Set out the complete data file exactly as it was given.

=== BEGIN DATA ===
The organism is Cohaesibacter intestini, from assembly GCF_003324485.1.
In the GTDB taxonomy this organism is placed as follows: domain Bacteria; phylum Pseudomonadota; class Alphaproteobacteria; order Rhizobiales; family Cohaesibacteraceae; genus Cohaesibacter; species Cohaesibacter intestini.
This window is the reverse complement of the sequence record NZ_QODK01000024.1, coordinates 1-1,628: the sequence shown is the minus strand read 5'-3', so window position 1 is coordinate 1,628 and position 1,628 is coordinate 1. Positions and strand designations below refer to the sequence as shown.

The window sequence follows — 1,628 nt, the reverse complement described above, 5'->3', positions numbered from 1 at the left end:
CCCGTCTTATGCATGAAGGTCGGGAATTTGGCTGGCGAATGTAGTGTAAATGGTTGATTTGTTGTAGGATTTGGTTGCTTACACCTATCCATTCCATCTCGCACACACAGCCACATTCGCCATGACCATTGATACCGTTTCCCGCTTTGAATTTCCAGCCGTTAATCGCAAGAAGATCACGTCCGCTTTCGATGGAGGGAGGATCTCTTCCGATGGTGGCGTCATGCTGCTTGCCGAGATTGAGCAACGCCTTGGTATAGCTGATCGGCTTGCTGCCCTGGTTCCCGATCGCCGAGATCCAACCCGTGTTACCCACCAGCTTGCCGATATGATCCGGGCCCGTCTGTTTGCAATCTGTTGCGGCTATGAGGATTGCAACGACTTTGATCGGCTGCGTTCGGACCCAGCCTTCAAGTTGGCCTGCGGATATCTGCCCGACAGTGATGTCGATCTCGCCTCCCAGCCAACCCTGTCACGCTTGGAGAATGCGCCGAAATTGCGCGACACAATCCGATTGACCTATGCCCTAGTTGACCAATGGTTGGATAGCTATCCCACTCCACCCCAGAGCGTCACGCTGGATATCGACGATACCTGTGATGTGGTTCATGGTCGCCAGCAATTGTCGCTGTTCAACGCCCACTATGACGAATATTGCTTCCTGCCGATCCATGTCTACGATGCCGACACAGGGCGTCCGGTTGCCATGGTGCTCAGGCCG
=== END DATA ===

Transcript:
The organism is Cohaesibacter intestini, from assembly GCF_003324485.1.
In the GTDB taxonomy this organism is placed as follows: domain Bacteria; phylum Pseudomonadota; class Alphaproteobacteria; order Rhizobiales; family Cohaesibacteraceae; genus Cohaesibacter; species Cohaesibacter intestini.
This window is the reverse complement of the sequence record NZ_QODK01000024.1, coordinates 1-1,628: the sequence shown is the minus strand read 5'-3', so window position 1 is coordinate 1,628 and position 1,628 is coordinate 1. Positions and strand designations below refer to the sequence as shown.

The window sequence follows — 1,628 nt, the reverse complement described above, 5'->3', positions numbered from 1 at the left end:
CCCGTCTTATGCATGAAGGTCGGGAATTTGGCTGGCGAATGTAGTGTAAATGGTTGATTTGTTGTAGGATTTGGTTGCTTACACCTATCCATTCCATCTCGCACACACAGCCACATTCGCCATGACCATTGATACCGTTTCCCGCTTTGAATTTCCAGCCGTTAATCGCAAGAAGATCACGTCCGCTTTCGATGGAGGGAGGATCTCTTCCGATGGTGGCGTCATGCTGCTTGCCGAGATTGAGCAACGCCTTGGTATAGCTGATCGGCTTGCTGCCCTGGTTCCCGATCGCCGAGATCCAACCCGTGTTACCCACCAGCTTGCCGATATGATCCGGGCCCGTCTGTTTGCAATCTGTTGCGGCTATGAGGATTGCAACGACTTTGATCGGCTGCGTTCGGACCCAGCCTTCAAGTTGGCCTGCGGATATCTGCCCGACAGTGATGTCGATCTCGCCTCCCAGCCAACCCTGTCACGCTTGGAGAATGCGCCGAAATTGCGCGACACAATCCGATTGACCTATGCCCTAGTTGACCAATGGTTGGATAGCTATCCCACTCCACCCCAGAGCGTCACGCTGGATATCGACGATACCTGTGATGTGGTTCATGGTCGCCAGCAATTGTCGCTGTTCAACGCCCACTATGACGAATATTGCTTCCTGCCGATCCATGTCTACGATGCCGACACAGGGCGTCCGGTTGCCATGGTGCTCAGGCCG